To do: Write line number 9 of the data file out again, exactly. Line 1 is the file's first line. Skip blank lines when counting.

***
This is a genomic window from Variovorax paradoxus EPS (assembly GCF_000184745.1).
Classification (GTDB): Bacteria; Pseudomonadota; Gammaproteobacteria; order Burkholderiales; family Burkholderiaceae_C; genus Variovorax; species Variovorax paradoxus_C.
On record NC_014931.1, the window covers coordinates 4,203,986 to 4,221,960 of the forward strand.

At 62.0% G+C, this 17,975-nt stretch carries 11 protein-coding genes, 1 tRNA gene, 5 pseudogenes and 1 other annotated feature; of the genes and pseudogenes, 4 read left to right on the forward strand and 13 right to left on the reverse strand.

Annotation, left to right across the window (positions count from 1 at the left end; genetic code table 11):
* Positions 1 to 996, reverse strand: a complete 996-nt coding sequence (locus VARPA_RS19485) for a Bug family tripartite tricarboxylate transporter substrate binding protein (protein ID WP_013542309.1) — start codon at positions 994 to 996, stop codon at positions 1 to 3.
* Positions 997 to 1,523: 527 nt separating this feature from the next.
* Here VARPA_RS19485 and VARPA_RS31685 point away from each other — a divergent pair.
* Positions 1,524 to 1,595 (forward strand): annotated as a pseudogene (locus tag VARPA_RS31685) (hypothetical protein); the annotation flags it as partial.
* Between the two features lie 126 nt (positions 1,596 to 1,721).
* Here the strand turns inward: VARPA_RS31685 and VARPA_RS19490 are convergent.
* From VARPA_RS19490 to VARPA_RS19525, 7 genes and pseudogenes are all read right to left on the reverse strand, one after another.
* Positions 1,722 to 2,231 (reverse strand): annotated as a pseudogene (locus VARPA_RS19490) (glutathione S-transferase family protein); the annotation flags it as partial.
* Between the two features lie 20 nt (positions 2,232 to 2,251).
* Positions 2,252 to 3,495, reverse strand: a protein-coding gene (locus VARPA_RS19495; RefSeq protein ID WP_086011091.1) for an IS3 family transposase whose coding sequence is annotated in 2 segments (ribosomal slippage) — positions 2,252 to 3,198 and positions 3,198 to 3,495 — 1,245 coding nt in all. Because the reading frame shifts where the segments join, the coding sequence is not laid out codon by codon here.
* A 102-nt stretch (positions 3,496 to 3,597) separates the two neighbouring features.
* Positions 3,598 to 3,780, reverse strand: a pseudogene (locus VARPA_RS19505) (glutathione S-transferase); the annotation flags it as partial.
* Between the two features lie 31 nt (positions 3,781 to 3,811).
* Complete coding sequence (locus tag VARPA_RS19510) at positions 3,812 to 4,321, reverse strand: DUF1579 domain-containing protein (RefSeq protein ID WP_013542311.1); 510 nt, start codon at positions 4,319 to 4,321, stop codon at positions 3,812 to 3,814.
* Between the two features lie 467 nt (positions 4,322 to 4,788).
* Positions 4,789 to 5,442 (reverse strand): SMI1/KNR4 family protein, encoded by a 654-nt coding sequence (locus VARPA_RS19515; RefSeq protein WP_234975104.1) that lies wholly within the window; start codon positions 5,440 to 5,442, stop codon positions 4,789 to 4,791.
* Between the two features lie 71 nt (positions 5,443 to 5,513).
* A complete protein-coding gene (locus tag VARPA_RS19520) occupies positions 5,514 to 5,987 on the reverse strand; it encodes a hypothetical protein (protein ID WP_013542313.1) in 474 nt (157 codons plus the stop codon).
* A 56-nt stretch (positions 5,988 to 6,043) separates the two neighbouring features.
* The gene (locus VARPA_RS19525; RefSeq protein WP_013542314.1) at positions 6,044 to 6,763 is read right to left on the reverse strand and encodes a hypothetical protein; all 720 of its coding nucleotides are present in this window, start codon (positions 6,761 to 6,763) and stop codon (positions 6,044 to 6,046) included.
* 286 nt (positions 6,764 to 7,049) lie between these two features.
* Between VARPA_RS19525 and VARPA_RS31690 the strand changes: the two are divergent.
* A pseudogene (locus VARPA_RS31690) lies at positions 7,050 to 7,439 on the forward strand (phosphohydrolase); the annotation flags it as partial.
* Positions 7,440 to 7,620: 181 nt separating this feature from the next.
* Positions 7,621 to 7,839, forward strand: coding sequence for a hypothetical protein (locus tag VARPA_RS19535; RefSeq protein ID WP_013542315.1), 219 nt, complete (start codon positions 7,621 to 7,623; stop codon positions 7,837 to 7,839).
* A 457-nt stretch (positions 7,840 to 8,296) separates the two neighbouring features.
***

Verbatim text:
* Positions 1,524 to 1,595 (forward strand): annotated as a pseudogene (locus tag VARPA_RS31685) (hypothetical protein); the annotation flags it as partial.